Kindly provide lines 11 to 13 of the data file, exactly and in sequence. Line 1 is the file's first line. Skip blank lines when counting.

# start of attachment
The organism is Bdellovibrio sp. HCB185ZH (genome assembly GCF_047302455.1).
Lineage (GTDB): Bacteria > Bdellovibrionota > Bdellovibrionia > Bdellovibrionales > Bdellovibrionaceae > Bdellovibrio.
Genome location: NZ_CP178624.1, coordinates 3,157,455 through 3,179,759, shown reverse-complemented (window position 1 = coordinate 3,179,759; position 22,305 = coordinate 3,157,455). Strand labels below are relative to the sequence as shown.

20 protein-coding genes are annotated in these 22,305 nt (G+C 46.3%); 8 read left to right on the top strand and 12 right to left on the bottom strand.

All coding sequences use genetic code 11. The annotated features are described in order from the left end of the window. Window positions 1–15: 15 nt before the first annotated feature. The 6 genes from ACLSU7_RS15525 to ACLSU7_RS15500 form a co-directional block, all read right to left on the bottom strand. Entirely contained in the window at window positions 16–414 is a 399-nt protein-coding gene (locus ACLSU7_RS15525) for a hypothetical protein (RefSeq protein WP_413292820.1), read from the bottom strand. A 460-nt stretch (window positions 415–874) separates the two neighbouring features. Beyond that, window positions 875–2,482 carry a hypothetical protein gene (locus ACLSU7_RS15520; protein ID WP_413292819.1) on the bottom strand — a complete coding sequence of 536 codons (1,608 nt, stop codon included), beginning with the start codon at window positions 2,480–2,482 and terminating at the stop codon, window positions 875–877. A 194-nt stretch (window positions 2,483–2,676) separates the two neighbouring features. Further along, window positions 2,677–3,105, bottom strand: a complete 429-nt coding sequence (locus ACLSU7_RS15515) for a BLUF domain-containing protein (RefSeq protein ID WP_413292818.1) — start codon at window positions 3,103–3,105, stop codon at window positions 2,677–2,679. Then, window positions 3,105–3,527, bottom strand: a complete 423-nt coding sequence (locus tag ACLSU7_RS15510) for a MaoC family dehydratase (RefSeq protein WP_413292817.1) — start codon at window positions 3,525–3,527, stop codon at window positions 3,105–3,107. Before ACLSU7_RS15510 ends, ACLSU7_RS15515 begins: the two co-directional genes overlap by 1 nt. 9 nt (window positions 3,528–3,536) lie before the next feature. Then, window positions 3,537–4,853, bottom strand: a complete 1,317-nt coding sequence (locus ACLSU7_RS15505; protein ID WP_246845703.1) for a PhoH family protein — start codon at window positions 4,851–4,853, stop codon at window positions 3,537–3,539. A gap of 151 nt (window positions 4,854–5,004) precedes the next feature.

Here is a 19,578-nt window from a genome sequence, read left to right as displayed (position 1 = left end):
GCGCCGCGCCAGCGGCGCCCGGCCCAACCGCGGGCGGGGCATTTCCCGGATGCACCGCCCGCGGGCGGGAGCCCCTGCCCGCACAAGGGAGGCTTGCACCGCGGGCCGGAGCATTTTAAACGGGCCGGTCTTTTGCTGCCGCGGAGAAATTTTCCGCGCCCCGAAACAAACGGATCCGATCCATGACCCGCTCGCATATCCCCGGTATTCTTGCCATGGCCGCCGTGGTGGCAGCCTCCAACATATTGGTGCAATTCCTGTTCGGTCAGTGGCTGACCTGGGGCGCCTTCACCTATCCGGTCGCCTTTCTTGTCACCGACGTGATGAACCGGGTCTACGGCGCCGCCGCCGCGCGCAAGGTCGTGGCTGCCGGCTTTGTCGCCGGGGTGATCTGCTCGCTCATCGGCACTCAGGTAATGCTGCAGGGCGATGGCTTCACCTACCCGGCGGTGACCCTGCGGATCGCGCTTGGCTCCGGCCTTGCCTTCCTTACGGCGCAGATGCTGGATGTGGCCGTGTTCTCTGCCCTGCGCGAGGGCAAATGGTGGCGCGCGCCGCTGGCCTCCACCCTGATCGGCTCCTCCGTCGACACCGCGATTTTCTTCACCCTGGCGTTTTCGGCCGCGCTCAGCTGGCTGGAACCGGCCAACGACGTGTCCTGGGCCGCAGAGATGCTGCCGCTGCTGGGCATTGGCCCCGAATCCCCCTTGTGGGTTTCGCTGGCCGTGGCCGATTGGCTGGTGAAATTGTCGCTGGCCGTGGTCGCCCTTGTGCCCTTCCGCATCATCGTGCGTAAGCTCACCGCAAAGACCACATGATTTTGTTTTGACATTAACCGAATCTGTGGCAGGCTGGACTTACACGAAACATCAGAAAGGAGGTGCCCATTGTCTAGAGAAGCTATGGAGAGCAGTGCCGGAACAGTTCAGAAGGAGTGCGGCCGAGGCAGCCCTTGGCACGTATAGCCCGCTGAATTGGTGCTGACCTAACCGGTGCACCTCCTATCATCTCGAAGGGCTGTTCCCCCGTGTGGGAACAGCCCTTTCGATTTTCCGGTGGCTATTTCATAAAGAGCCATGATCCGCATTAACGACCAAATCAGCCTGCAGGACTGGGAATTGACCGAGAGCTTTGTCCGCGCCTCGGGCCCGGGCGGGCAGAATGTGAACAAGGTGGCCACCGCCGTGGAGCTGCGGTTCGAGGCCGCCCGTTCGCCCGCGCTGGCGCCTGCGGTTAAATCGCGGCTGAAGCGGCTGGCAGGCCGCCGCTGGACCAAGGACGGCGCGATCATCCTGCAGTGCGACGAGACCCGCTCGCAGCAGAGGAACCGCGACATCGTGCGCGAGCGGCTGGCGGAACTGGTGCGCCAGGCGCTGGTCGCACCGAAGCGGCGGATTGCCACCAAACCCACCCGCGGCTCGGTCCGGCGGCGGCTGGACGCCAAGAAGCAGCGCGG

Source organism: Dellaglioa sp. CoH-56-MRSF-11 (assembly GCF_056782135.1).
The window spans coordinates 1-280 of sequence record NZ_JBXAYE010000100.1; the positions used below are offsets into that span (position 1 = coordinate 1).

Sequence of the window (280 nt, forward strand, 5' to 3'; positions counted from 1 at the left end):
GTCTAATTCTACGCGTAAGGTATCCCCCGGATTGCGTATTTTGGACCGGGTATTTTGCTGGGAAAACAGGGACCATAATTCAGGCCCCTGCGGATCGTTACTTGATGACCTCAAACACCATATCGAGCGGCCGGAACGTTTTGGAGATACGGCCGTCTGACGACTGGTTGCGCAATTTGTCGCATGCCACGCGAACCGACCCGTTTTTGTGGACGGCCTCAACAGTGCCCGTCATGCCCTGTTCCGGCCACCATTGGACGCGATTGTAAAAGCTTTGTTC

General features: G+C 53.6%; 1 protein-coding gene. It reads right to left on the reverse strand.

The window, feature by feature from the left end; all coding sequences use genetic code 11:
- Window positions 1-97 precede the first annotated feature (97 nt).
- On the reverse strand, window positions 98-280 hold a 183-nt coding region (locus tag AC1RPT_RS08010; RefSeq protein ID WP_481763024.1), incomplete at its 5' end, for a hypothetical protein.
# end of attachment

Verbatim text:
GTCTAATTCTACGCGTAAGGTATCCCCCGGATTGCGTATTTTGGACCGGGTATTTTGCTGGGAAAACAGGGACCATAATTCAGGCCCCTGCGGATCGTTACTTGATGACCTCAAACACCATATCGAGCGGCCGGAACGTTTTGGAGATACGGCCGTCTGACGACTGGTTGCGCAATTTGTCGCATGCCACGCGAACCGACCCGTTTTTGTGGACGGCCTCAACAGTGCCCGTCATGCCCTGTTCCGGCCACCATTGGACGCGATTGTAAAAGCTTTGTTC

General features: G+C 53.6%; 1 protein-coding gene. It reads right to left on the reverse strand.

The window, feature by feature from the left end; all coding sequences use genetic code 11: